DOT 2010: Gel-lined cavities extend Dalia tree cool-down period

Feb. 3, 2010
Total is protecting the subsea christmas trees on the Dalia field offshore Angola with gel to prevent hydrates forming during production shutdowns.

Offshore staff

HOUSTON -- Total is protecting the subsea christmas trees on the Dalia field offshore Angola with gel to prevent hydrates forming during production shutdowns. The company outlined the background to this development in a paper delivered today at DOT.

Subsea trees are the first component of the production system which comes into contact with the exiting well stream. In normal conditions, the effluent emerges hot and under pressure, but if cooled (i.e. through contact with a cold christmas tree), it can transform into gas hydrates which can block the flowline system.

Total first observed the rapid cooling rates of the Dalia trees during a shutdown in December 2006. One critical cold spot identified on the trees was defective sealing of the cavity housing the connector of the choke module. It appeared that the convection phenomenon induced by continuous circulation of cold sea water was preventing the sea water within the cavity from warming. This led to thermal inertia in that section of the tree.

During Dalia project development, specifications for the trees required at least eight hours for the effluent to cool from 45º C to 20º C (113-68º F). But during further shutdowns in 2007, effluent temperature from other wells downstream of the choke achieved this drop in less than 1 ¼ hours. Gel injection was selected as the most efficient way to block the convective exchanges in the trees’ choke modules. An initial procedure was applied in December 2007 on two pilot wells, using a specially developed, ROV-operated skid.

Dalia’s subsea system in general operates in a temperature of around 4º C (39º F), and must be insulated to ensure a minimum temperature of the wellstream both on its way to the field’s FPSO (30-35º C, or 86-95º F, at the riser head), and during shutdowns. The insulation must allow the operator sufficient time to preserve the subsea network before hydrate formation.

The subsea production contractor, Aker Solutions, commissioned CRP to design and apply onto the metal body of each tree a thermal insulation resin layer comprising a polyurethane resin matrix with glass microspheres. As the connector on the choke module was not easy to insulate (due to difficulties with ROV handling), a sealed cavity was designed around the connector to render the entire assembly thermally inert.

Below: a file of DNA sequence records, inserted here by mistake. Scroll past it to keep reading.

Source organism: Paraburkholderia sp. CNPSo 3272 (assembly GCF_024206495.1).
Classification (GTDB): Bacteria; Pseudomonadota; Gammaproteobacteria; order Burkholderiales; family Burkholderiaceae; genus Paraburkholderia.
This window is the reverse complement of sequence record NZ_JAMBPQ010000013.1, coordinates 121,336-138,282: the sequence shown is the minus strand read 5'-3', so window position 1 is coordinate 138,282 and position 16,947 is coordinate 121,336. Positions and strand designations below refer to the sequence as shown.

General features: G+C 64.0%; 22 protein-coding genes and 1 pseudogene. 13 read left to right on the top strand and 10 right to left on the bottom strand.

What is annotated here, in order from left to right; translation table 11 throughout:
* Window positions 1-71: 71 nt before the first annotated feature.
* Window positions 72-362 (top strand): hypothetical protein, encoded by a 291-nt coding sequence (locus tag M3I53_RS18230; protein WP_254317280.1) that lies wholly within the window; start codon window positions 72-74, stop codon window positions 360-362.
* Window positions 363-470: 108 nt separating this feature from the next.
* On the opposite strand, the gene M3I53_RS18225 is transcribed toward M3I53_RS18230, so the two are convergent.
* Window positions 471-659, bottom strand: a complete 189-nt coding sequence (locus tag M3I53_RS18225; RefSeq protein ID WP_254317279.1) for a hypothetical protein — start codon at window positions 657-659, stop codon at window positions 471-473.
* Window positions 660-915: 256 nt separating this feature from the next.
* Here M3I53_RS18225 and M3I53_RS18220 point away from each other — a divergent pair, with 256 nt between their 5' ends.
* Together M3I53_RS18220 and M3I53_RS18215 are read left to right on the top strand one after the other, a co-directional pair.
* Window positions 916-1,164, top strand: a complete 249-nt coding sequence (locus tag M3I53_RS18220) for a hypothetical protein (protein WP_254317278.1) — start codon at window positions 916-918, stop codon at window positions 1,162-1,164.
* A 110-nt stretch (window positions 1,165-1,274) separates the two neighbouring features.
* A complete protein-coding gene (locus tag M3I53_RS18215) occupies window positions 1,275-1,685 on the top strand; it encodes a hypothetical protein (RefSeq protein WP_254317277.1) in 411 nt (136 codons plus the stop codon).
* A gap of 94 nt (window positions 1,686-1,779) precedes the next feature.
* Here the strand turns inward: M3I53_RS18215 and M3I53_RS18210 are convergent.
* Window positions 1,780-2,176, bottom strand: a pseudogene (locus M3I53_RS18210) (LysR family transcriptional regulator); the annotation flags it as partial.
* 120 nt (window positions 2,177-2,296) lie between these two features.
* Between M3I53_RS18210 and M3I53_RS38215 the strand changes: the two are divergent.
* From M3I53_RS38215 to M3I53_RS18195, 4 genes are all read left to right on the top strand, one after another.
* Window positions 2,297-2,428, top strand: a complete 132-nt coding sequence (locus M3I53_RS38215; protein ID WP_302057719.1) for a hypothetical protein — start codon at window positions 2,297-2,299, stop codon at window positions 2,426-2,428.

The first christmas tree in the program underwent a cooling test to validate the design. This involved running hot water in a loop at a temperature similar to that of the effluent (around 50º C, or 122º F), with the tree immersed in water a temperature of 8º C (46º F). Temperature variations were recorded at points around the tree, within the fluid system, and on the structure. Results were used to refine the design and to predict the behavior of the trees under static and transient conditions.

However, problems installing the protective cap on some trees resulted over time in shrinking of the insulating material, even deformation, raising concerns over the material’s resistance to stress. The cause proved to be inclusions of air in the material, which led to changes when subjected to hydrostatic pressures.

Total commissioned French research institute Ifremer to conduct aging tests in hyperbaric chambers on alternative gels. The only one to pass all the tests was Mergel, supplied by Norwegian company Amek, which had a density slightly higher than that of seawater, meaning it would stagnate at the bottom of the choke cavity, where the connector is located. Total developed an ROV-operable skid to inject this gel, involving syringes activated by hydrostatic pressure supplied by the ROV’s high-pressure pump.

Results in two pilot wells showed that despite cooling, the two christmas trees remained above 20º C for longer than eight hours. All Dalia’s trees now are pre-filled systematically with gel prior to deployment, and Total may extend the concept to the projects. The aim is to design an insulation that would no longer be molded, but composed of cavities around the christmas tree, simplifying maintenance of the equipment.